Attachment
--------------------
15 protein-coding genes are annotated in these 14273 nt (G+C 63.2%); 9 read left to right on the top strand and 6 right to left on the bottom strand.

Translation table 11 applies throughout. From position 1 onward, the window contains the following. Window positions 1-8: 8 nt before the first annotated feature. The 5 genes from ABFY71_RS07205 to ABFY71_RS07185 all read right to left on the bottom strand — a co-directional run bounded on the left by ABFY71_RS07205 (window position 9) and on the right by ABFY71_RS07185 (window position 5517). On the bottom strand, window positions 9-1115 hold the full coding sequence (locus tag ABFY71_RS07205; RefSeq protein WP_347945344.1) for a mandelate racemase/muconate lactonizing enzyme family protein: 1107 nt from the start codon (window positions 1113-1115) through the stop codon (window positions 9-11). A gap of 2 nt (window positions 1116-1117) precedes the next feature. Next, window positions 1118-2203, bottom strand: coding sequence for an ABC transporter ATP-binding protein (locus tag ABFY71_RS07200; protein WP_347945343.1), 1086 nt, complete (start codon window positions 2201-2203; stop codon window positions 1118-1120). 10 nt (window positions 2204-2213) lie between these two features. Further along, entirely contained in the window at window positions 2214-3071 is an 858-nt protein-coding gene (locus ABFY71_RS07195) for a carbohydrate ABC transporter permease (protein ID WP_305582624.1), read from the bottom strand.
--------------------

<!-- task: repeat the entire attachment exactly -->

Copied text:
15 protein-coding genes are annotated in these 14273 nt (G+C 63.2%); 9 read left to right on the top strand and 6 right to left on the bottom strand.

Translation table 11 applies throughout. From position 1 onward, the window contains the following. Window positions 1-8: 8 nt before the first annotated feature. The 5 genes from ABFY71_RS07205 to ABFY71_RS07185 all read right to left on the bottom strand — a co-directional run bounded on the left by ABFY71_RS07205 (window position 9) and on the right by ABFY71_RS07185 (window position 5517). On the bottom strand, window positions 9-1115 hold the full coding sequence (locus tag ABFY71_RS07205; RefSeq protein WP_347945344.1) for a mandelate racemase/muconate lactonizing enzyme family protein: 1107 nt from the start codon (window positions 1113-1115) through the stop codon (window positions 9-11). A gap of 2 nt (window positions 1116-1117) precedes the next feature. Next, window positions 1118-2203, bottom strand: coding sequence for an ABC transporter ATP-binding protein (locus tag ABFY71_RS07200; protein WP_347945343.1), 1086 nt, complete (start codon window positions 2201-2203; stop codon window positions 1118-1120). 10 nt (window positions 2204-2213) lie between these two features. Further along, entirely contained in the window at window positions 2214-3071 is an 858-nt protein-coding gene (locus ABFY71_RS07195) for a carbohydrate ABC transporter permease (protein ID WP_305582624.1), read from the bottom strand.